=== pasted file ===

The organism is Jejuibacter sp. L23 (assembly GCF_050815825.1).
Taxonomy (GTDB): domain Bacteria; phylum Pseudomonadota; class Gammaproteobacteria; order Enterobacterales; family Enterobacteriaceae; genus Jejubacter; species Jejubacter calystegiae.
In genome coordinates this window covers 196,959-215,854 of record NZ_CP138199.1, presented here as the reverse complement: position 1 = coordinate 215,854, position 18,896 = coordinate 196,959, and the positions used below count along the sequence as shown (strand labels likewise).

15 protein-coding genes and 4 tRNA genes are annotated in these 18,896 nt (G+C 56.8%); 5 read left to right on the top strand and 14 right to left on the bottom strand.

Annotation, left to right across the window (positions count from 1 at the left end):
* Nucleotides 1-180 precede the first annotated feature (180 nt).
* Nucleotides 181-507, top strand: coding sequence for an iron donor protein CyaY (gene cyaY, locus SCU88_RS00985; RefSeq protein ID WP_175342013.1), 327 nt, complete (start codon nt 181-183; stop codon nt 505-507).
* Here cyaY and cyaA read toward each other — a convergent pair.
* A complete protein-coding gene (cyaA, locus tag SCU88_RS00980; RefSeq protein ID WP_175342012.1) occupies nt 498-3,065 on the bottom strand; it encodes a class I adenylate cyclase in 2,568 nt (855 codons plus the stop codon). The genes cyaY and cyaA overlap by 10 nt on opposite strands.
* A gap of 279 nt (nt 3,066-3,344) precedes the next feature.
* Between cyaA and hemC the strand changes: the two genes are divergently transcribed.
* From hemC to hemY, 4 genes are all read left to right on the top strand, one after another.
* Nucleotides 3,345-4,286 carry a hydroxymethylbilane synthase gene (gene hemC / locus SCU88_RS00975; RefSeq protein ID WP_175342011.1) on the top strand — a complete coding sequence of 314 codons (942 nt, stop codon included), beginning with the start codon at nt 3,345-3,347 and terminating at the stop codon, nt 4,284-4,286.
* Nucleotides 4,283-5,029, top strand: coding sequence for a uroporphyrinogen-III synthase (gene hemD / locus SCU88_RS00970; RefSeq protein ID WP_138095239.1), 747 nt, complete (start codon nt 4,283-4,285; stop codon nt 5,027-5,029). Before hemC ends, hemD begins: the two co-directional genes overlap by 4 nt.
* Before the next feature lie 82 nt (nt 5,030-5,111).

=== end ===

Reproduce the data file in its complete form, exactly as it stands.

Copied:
The organism is Jejuibacter sp. L23 (assembly GCF_050815825.1).
Taxonomy (GTDB): domain Bacteria; phylum Pseudomonadota; class Gammaproteobacteria; order Enterobacterales; family Enterobacteriaceae; genus Jejubacter; species Jejubacter calystegiae.
In genome coordinates this window covers 196,959-215,854 of record NZ_CP138199.1, presented here as the reverse complement: position 1 = coordinate 215,854, position 18,896 = coordinate 196,959, and the positions used below count along the sequence as shown (strand labels likewise).

15 protein-coding genes and 4 tRNA genes are annotated in these 18,896 nt (G+C 56.8%); 5 read left to right on the top strand and 14 right to left on the bottom strand.

Annotation, left to right across the window (positions count from 1 at the left end):
* Nucleotides 1-180 precede the first annotated feature (180 nt).
* Nucleotides 181-507, top strand: coding sequence for an iron donor protein CyaY (gene cyaY, locus SCU88_RS00985; RefSeq protein ID WP_175342013.1), 327 nt, complete (start codon nt 181-183; stop codon nt 505-507).
* Here cyaY and cyaA read toward each other — a convergent pair.
* A complete protein-coding gene (cyaA, locus tag SCU88_RS00980; RefSeq protein ID WP_175342012.1) occupies nt 498-3,065 on the bottom strand; it encodes a class I adenylate cyclase in 2,568 nt (855 codons plus the stop codon). The genes cyaY and cyaA overlap by 10 nt on opposite strands.
* A gap of 279 nt (nt 3,066-3,344) precedes the next feature.
* Between cyaA and hemC the strand changes: the two genes are divergently transcribed.
* From hemC to hemY, 4 genes are all read left to right on the top strand, one after another.
* Nucleotides 3,345-4,286 carry a hydroxymethylbilane synthase gene (gene hemC / locus SCU88_RS00975; RefSeq protein ID WP_175342011.1) on the top strand — a complete coding sequence of 314 codons (942 nt, stop codon included), beginning with the start codon at nt 3,345-3,347 and terminating at the stop codon, nt 4,284-4,286.
* Nucleotides 4,283-5,029, top strand: coding sequence for a uroporphyrinogen-III synthase (gene hemD / locus SCU88_RS00970; RefSeq protein ID WP_138095239.1), 747 nt, complete (start codon nt 4,283-4,285; stop codon nt 5,027-5,029). Before hemC ends, hemD begins: the two co-directional genes overlap by 4 nt.
* Before the next feature lie 82 nt (nt 5,030-5,111).